RAHWAY, NJ - What a difference a month makes.
On September 22, the Summit High School Varsity Football Team was trudging off the turf at Warren Hills defeated and dejected, having first surrendered the ball and then allowing a touchdown -- both in the game's waning moments -- and seeing their record fall below .500 at 1-2.
Fast forward to the end of October, and the Maroon and White is flying high, the wind at their backs courtesy of a five-game winning streak and appearing to be a team that, in all honesty and with much praise, looks nothing like the mid-September bunch.
Gone is the sporadic lack of execution, the propensity to metaphorically stub their own toes with costly penalties, and the perception of a lack of confidence.
In its collective place now is a high-level of execution, the near-elimination of self-inflicted football wounds, and a meteoric rise in intensity, physicality on both sides of the ball, and more than a whiff of the swagger that comes with knowing they will find a way to get the job done.
The latest example of this transformation was on display at the new Rahway football stadium, which sits smack dab in the middle of Rahway River Park and feels like the New Jersey High School Football version of the Iowa corn field-turned-baseball-diamond in Field of Dreams.
The Hilltoppers ripped off a big gainer on the opening play of the game -- quarterback Skyler Schluter hitting senior captain Stephen Sajer for 38 yards down the middle -- and literally never looked back, building a 27-point lead through three quarters en route a dominating victory over the Indians, 34-14.
Jackson Tyler had four touchdowns and senior captain Luca Curran had a Pick Six for the other Hilltopper visit to paydirt The victory improves Summit's record to 6-2 on the season heading into the final regular-season game November 4 versus Somerville at Investors Bank Field.
Football is a game of physicality, toughness and emotion, and Summit brought all three out of the locker room in spades to start the game. The Hilltoppers scored on their opening drive when Tyler went around right end from five-yards out. Will Goldy's PAT made it 7-0 at the 9:55 mark.
It was 13-0 three and a-half minutes later when, on fourth-and-short, Tyler took a pass in the right flat from Schluter and rumbled 22 yards to The House. Goldy's PAT was blocked, but the Hilltoppers were pounding a highly-rated opponent, the offensive line opening holes, Tyler and Max Jackson running hard and dragging would-be tacklers with them for 5-10 yards, and the defense allowing nada.
Late in the quarter, Rahway finally got a drive together that culminated with a Jakir Robinson to Zion Pendleton 31-yard touchdown pass in the right corner of the end zone, the receiver impressively leaping to catch the toss and -- in the referee's opinion -- coming down in bounds, although that verdict may not have passed the naked eye test. Nonetheless, the PAT was good and Rahway had fought back into the game, beckoning what was likely to be a competitive struggle the rest of the way.
Instead, what resulted was that Rahway struggled to stay in the game, and Summit used the next quarter and a-half of action to deliver a statement.
After Tyler and Jackson took turns delivering Earl Campbell-like runs that brought the ball deep into the Rahway Red Zone, Tyler took a direct snap out of the Wildcat formation and busted over from a yard-out with 4:42 to go in the half. Goldy split the uprights, and it was 20-7.
After the halftime break, Summit put the hammer down and put Rahway away.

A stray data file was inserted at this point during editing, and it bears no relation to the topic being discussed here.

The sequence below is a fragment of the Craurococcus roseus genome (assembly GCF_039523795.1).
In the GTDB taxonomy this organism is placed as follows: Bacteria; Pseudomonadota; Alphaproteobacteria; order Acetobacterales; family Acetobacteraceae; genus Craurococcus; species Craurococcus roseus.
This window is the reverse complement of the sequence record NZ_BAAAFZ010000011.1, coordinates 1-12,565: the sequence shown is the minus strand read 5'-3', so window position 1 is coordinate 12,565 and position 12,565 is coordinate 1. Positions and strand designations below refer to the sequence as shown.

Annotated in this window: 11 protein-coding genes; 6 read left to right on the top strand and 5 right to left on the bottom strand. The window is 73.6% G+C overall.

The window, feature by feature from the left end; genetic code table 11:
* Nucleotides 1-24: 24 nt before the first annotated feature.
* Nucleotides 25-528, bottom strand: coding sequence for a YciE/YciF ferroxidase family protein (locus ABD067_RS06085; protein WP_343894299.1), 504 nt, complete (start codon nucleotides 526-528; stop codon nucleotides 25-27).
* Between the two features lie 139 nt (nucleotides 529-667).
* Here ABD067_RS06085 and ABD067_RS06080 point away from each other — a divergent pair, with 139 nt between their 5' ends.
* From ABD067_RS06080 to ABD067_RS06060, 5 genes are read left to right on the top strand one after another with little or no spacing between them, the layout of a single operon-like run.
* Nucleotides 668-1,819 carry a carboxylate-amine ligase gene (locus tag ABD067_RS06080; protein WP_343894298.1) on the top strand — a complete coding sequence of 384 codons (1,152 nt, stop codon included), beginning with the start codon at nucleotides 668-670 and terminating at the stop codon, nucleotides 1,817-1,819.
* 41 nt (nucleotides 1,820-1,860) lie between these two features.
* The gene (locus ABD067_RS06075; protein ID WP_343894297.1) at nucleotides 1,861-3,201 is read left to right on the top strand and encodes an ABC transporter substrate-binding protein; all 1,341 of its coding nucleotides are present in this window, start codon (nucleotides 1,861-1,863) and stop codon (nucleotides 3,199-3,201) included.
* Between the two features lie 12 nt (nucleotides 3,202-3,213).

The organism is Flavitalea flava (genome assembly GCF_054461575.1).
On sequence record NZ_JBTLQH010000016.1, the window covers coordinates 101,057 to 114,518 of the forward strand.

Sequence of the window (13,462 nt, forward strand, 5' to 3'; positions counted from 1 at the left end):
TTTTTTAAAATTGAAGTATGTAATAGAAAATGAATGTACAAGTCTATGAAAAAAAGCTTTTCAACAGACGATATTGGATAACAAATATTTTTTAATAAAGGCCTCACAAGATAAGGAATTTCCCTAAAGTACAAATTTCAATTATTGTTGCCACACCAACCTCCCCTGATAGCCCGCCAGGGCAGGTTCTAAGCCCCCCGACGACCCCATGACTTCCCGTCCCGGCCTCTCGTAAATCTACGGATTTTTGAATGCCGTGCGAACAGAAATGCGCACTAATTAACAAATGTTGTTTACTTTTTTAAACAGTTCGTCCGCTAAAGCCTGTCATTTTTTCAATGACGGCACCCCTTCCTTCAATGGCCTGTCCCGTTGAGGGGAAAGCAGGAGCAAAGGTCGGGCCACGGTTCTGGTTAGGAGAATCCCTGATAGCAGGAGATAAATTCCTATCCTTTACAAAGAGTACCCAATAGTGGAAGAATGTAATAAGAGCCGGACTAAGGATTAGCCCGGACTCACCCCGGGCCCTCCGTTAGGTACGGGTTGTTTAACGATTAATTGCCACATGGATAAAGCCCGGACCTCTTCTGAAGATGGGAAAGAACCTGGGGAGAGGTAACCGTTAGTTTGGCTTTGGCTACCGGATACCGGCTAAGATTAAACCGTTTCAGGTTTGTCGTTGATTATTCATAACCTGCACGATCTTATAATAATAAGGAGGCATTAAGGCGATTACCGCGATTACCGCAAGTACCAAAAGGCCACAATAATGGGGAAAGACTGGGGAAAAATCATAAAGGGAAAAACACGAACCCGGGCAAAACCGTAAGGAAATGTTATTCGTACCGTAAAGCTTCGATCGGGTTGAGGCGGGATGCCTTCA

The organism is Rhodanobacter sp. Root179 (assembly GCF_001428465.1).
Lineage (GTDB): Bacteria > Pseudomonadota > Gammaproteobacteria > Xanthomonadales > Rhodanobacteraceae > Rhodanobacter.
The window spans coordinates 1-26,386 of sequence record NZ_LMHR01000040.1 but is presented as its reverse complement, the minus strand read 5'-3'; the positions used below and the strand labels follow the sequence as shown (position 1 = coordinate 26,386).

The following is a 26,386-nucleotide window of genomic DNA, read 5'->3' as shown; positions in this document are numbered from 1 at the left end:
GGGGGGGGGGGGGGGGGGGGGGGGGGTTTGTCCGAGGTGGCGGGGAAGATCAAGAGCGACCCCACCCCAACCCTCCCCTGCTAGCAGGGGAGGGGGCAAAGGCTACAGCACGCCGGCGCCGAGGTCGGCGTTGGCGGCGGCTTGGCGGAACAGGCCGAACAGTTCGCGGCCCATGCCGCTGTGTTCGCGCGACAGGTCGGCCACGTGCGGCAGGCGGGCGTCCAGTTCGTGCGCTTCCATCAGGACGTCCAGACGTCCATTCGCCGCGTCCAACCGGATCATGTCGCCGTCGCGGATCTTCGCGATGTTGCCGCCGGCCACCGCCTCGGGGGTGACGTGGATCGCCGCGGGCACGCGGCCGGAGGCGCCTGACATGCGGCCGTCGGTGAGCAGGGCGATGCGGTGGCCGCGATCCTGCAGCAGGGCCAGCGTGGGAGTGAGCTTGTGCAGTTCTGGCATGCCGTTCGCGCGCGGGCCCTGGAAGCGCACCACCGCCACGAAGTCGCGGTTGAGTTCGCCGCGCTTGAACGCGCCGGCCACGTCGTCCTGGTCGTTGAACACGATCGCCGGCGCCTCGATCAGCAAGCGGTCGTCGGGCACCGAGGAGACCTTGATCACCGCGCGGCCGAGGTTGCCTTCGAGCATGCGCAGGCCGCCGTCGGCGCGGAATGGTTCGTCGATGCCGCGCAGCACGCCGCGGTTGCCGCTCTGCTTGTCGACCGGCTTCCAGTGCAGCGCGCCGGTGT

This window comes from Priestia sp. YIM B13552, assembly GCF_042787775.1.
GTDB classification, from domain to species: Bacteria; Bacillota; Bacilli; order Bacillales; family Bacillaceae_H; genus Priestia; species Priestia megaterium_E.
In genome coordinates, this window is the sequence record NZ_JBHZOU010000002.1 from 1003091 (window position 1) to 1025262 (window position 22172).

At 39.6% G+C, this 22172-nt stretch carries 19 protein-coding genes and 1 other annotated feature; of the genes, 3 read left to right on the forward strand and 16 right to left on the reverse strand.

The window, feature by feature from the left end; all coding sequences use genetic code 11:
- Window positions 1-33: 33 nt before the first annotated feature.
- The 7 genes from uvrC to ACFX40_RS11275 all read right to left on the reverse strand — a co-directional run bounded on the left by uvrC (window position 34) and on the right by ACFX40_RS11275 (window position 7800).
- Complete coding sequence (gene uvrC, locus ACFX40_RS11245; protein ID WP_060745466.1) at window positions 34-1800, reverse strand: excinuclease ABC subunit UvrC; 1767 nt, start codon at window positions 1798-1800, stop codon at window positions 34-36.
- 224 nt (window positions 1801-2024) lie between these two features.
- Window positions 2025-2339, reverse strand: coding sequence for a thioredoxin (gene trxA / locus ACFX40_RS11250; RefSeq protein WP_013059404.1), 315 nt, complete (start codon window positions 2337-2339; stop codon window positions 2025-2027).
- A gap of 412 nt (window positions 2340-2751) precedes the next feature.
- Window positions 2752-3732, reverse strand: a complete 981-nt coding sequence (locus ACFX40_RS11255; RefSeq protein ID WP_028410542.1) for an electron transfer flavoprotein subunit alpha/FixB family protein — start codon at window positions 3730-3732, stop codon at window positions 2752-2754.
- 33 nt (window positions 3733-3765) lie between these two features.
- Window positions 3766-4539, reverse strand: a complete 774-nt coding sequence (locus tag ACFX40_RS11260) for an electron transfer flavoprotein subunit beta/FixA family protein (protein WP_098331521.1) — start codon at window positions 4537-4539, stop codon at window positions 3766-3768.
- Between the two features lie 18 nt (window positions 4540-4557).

After the Summit defense produced yet another stop, Rahway was forced to punt. The snap sailed two yards over the punter's head, and the now ball was rolling -- for those that are card-carrying members of Hilltopper Nation -- unaccompanied in the right direction, which is to say deep in Indians' territory.
All Rahway could do was fall on the bouncing ball, and the 07901ers had a short field to work with. After a few slams into the line, the Hilltoppers faced a fourth-and-four and called Jackson's number. The junior got the four yards and about 10 more, and soon thereafter Tyler banged over from the four, then Goldy cranked the PAT to make it 27-7 with 7:14 left in the third quarter.
The Summit defense got its reward for another stellar performance on the next series, delivering six points and the knockout blow. As Robinson rolled to his left to avoid pocket pressure, he looked for his receiver along the left sideline. Spying the throw, Curran stepped in front of the wideout, snared the rock, and ran untouched 25-yards for the score. Goldy cracked the PAT, it was 34-7 and, while there were still 17 minutes of football left, it felt like Game Over.
Managing the final quarter-plus, Summit did give up a Robinson to Jerish Halsey touchdown pass and Rahway was driving the ball during the final minutes but, fittingly, Summit's defense stopped the Indians on fourth-and-goal with a shade over a minute left. Not that the outcome was in doubt -- all the score would have done is slightly change the optics -- but the stand served as an emphatic example of just what the visiting team brought on the night: specifically an effort and a game that combined the best elements of the four wins which preceded it.
"I think our coaching staff did a great job preparing our team and our kids did a phenomenal job executing tonight," said Summit Head Coach Kevin Kostibos. "You want to be judged by how you play against the better teams, and Rahway is certainly in that class. The game had playoff implications and I felt that we dominated tonight."
Summit will next face a very tough Somerville team that, heading into their October 28 game against Scotch Plains-Fanwood, is 6-1. The Pioneers' and Hilltoppers' scores against like opponents are more that comparable, with Somerville's only loss coming at the hands of Rahway three weeks ago.
Summit versus Somerville on November 4 at Investors Bank Field kicks-off at 2 p.m.